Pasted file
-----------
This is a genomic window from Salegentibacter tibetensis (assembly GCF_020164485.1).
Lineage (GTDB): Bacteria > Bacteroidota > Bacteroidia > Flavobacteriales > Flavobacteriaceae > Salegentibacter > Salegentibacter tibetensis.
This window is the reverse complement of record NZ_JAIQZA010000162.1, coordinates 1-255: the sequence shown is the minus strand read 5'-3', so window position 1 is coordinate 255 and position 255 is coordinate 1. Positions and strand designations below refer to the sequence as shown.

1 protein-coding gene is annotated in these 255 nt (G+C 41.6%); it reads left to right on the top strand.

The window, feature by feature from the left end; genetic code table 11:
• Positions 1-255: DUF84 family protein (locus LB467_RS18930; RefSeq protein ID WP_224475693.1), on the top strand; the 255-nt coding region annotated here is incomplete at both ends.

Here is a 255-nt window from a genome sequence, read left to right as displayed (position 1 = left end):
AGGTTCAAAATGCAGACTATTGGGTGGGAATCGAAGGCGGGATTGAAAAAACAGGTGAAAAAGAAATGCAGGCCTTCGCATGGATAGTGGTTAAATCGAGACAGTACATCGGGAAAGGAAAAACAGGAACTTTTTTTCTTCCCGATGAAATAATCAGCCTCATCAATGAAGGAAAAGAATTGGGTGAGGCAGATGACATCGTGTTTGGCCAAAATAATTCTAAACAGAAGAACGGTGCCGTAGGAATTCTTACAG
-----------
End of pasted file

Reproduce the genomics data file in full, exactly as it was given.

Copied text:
This is a genomic window from Salegentibacter tibetensis (assembly GCF_020164485.1).
Lineage (GTDB): Bacteria > Bacteroidota > Bacteroidia > Flavobacteriales > Flavobacteriaceae > Salegentibacter > Salegentibacter tibetensis.
This window is the reverse complement of record NZ_JAIQZA010000162.1, coordinates 1-255: the sequence shown is the minus strand read 5'-3', so window position 1 is coordinate 255 and position 255 is coordinate 1. Positions and strand designations below refer to the sequence as shown.

1 protein-coding gene is annotated in these 255 nt (G+C 41.6%); it reads left to right on the top strand.

The window, feature by feature from the left end; genetic code table 11:
• Positions 1-255: DUF84 family protein (locus LB467_RS18930; RefSeq protein ID WP_224475693.1), on the top strand; the 255-nt coding region annotated here is incomplete at both ends.

Here is a 255-nt window from a genome sequence, read left to right as displayed (position 1 = left end):
AGGTTCAAAATGCAGACTATTGGGTGGGAATCGAAGGCGGGATTGAAAAAACAGGTGAAAAAGAAATGCAGGCCTTCGCATGGATAGTGGTTAAATCGAGACAGTACATCGGGAAAGGAAAAACAGGAACTTTTTTTCTTCCCGATGAAATAATCAGCCTCATCAATGAAGGAAAAGAATTGGGTGAGGCAGATGACATCGTGTTTGGCCAAAATAATTCTAAACAGAAGAACGGTGCCGTAGGAATTCTTACAG